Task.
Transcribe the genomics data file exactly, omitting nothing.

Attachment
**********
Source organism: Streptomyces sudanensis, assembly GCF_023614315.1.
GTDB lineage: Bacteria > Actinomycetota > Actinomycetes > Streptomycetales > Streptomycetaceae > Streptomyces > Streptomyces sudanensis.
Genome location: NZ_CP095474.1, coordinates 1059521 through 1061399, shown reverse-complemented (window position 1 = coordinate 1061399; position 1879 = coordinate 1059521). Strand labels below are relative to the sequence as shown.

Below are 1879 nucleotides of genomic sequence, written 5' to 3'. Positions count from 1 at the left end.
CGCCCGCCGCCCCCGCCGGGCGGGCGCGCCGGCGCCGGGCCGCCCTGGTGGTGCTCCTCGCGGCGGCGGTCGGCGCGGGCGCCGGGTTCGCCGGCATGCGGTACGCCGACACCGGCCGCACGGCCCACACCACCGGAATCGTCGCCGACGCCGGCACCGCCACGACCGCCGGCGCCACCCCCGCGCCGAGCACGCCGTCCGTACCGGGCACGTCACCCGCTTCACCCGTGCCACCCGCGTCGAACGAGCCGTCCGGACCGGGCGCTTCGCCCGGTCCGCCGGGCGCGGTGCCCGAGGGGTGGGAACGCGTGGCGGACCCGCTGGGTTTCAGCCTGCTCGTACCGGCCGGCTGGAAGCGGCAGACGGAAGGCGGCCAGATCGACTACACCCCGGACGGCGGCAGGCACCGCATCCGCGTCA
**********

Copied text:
Source organism: Streptomyces sudanensis, assembly GCF_023614315.1.
GTDB lineage: Bacteria > Actinomycetota > Actinomycetes > Streptomycetales > Streptomycetaceae > Streptomyces > Streptomyces sudanensis.
Genome location: NZ_CP095474.1, coordinates 1059521 through 1061399, shown reverse-complemented (window position 1 = coordinate 1061399; position 1879 = coordinate 1059521). Strand labels below are relative to the sequence as shown.

Below are 1879 nucleotides of genomic sequence, written 5' to 3'. Positions count from 1 at the left end.
CGCCCGCCGCCCCCGCCGGGCGGGCGCGCCGGCGCCGGGCCGCCCTGGTGGTGCTCCTCGCGGCGGCGGTCGGCGCGGGCGCCGGGTTCGCCGGCATGCGGTACGCCGACACCGGCCGCACGGCCCACACCACCGGAATCGTCGCCGACGCCGGCACCGCCACGACCGCCGGCGCCACCCCCGCGCCGAGCACGCCGTCCGTACCGGGCACGTCACCCGCTTCACCCGTGCCACCCGCGTCGAACGAGCCGTCCGGACCGGGCGCTTCGCCCGGTCCGCCGGGCGCGGTGCCCGAGGGGTGGGAACGCGTGGCGGACCCGCTGGGTTTCAGCCTGCTCGTACCGGCCGGCTGGAAGCGGCAGACGGAAGGCGGCCAGATCGACTACACCCCGGACGGCGGCAGGCACCGCATCCGCGTCA